Lesson Plan:

Folding for Angles

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February 11, 2017
by Byron Delcomb
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February 11, 2017
by Byron Delcomb

Learning Objectives

Students will solve angle addition sentences using a folded paper model.


Introduction (5 minutes)

  • Hold the folded paper teacher model up and ask your class to turn to a neighbor and tell them what it reminds them of and why (i.e. typical ideas include "origami" or "paper airplane").
  • Call on students to share their ideas with the class.
  • Open your model, draw lines along the creases, and announce that the class will be exploring ways to add these angles.

Explicit Instruction/Teacher Modeling (10 minutes)

  • Pose the question “What’s an angle?” and allow students to think, pair, and share a definition with their neighbor.
  • Allow for a few shared student responses and reveal that an angle is made at the intersection of two lines.
  • Explain that angles can be wide (greater than 90 degrees) or narrow (less than 90 degrees). Draw a small angle (~10 degrees) and a bigger angle (~140 degrees). Remind your students that we can measure angles in units called degrees, which are like very, very skinny slices of pizza. Draw a 5-degree angle in a magnified way, demonstrating each degree with the use of a protractor.
  • Preview the angle poster, sharing common angle models and amounts for: 0, 45, 90, and 180 degrees.
  • Demonstrate how you constructed the paper fold model in three folds and traced indentations.
  • Explain the lesson objective is for students to identify and add two angles using their own models.

Guided Practice/Interactive Modeling (10 minutes)

  • Demonstrate line tracing: Instruct students to label lines by first turning their paper portrait-wise, with the longest line pointing up, and placing an "A" where all lines intersect. Then, going clockwise, label each line beginning with the longest line, B. Label lines C, D, E, F, G, H, and I.
  • Show your class angle labeling with angle BAC and evaluate its measurement with the angle poster. Point out that the middle letter should always be the letter of the vertex. So, in this case, point A will always be the middle letter.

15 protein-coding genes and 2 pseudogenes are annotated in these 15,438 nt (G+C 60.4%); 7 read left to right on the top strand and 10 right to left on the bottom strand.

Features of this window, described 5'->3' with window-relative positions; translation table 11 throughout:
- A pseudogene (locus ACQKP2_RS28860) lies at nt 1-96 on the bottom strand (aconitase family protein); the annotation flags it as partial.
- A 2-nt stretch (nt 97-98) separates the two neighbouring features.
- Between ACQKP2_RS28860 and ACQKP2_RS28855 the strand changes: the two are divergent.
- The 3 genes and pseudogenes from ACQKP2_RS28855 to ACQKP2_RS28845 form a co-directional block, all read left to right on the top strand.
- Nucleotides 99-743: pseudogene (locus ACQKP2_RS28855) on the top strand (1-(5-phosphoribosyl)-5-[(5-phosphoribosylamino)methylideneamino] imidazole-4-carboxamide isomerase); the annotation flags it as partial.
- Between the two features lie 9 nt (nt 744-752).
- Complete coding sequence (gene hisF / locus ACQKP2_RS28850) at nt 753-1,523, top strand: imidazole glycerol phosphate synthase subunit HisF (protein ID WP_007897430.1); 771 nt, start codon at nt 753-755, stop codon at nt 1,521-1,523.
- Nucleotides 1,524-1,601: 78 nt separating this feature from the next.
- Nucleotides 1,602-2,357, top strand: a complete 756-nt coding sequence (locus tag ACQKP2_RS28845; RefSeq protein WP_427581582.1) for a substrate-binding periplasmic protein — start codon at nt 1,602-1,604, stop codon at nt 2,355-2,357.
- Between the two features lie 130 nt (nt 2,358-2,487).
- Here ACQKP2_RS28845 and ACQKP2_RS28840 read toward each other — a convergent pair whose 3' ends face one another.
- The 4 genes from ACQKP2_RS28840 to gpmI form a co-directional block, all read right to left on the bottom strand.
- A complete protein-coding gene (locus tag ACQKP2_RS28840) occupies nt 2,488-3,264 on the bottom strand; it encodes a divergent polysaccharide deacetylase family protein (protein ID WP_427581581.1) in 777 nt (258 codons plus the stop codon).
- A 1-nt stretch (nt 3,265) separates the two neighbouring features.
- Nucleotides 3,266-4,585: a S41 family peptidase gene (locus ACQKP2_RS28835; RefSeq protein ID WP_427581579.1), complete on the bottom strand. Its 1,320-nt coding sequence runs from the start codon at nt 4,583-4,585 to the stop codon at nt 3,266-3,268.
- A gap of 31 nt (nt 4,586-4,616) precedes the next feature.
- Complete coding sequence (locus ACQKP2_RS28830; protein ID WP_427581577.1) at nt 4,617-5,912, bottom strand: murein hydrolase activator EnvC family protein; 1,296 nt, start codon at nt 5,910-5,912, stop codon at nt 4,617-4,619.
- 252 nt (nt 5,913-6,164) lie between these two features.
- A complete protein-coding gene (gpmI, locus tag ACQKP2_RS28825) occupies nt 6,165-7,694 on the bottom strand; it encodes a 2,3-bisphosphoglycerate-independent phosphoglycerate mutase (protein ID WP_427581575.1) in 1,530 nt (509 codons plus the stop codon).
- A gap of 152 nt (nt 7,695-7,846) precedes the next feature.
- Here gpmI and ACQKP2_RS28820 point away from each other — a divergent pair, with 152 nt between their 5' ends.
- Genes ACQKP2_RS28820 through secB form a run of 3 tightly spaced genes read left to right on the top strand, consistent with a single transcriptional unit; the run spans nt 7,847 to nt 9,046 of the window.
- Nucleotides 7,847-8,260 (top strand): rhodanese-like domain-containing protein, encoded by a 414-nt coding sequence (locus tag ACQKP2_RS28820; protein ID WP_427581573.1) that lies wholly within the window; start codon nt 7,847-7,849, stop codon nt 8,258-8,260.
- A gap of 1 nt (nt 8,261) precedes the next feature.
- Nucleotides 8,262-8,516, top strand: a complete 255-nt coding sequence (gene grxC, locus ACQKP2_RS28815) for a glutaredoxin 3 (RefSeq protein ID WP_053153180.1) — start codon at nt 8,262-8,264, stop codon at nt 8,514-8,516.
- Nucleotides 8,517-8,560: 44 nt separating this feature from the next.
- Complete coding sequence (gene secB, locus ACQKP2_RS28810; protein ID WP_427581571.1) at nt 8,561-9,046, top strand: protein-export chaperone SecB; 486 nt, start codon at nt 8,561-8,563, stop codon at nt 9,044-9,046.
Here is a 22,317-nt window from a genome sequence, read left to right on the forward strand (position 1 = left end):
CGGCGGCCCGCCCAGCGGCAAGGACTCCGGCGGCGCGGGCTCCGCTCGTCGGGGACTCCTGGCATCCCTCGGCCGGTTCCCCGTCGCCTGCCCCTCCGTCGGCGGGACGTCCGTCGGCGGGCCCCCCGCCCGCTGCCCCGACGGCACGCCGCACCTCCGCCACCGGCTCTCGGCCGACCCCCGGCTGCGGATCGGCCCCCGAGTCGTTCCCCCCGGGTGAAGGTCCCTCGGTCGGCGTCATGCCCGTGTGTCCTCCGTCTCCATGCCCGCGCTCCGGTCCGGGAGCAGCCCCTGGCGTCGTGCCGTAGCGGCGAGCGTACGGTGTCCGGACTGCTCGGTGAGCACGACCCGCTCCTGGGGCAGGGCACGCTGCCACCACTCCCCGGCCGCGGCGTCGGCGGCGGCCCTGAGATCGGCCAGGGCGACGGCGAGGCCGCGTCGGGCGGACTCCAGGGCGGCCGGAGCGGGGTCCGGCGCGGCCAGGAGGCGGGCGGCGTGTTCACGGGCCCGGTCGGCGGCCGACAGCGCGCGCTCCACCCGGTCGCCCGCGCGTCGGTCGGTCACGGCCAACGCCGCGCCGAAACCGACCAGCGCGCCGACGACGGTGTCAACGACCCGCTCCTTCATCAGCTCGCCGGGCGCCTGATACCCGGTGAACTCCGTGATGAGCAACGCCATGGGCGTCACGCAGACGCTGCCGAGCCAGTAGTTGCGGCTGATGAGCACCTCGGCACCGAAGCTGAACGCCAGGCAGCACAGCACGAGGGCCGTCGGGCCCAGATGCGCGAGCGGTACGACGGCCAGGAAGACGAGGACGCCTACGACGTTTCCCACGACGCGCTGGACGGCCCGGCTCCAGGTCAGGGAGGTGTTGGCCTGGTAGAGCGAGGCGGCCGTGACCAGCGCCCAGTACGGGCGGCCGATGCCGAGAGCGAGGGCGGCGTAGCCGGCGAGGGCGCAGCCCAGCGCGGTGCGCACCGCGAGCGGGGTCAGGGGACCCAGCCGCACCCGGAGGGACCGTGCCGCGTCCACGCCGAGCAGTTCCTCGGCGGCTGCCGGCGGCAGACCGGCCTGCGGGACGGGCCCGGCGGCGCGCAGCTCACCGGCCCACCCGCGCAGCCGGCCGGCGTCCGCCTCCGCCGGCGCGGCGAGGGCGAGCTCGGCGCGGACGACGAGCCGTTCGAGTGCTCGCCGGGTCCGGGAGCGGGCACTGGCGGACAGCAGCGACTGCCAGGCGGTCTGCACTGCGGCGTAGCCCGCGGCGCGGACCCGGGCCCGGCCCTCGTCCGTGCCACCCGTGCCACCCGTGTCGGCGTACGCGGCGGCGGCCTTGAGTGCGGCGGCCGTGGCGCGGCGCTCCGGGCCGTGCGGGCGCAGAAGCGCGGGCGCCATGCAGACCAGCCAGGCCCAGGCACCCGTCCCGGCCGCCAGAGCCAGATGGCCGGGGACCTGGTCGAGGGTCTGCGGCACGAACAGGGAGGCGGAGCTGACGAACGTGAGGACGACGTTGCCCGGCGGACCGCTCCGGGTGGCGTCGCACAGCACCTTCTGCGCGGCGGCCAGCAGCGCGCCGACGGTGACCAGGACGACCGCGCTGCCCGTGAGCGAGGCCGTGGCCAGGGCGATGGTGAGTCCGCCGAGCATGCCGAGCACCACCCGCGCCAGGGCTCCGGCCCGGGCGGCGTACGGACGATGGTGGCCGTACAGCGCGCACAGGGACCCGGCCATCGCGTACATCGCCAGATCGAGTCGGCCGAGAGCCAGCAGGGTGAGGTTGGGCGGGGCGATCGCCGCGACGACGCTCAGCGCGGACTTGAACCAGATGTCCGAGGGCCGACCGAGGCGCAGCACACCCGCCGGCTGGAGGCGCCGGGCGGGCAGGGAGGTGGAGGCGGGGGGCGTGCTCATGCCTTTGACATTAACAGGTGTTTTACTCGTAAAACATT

• Give each student a paper and lead them through the three-fold sequence, fold tracing, line labeling, and angle labeling using the angle chart.
  • Share with your students that angles can be added by taking the measure of each and then adding their amounts. Demonstrate an addition equation with angle names.
  • Instruct students to pair with a neighbor and write an addition sentence of their own, share with whole class, and correct any misconceptions.
  • Review the lesson objective: to add angles using their paper construction. Assign students to write five addition sentences on the back of their construction and answer any clarifying questions.

Independent Working Time (15 minutes)

  • Pair students, allow for students to work independently, and release them to write their addition sentences.
  • Circulate around the class and assist by asking probing questions as needed.




  • Students can view the paper hat video listed in resources, make one, and calculate its folded angles.


  • Provide copies of the traced teacher model and have students label angle measurements.
  • Post angle addition sentence frames on a poster for student reference.


Assessment (5 minutes)

  • As you circulate, ask students to share one of their angle addition sentences and explain their reasoning. Check for use of academic language.

Review and Closing (10 minutes)

  • Have students display their work on their tables and take a silent "gallery walk" to observe student work. A "gallery walk" is a comprehension strategy where students walk silently to view student work, before sharing out observations.
  • Conclude with a connection question: "How do you illustrate a standard unit of measurement?"

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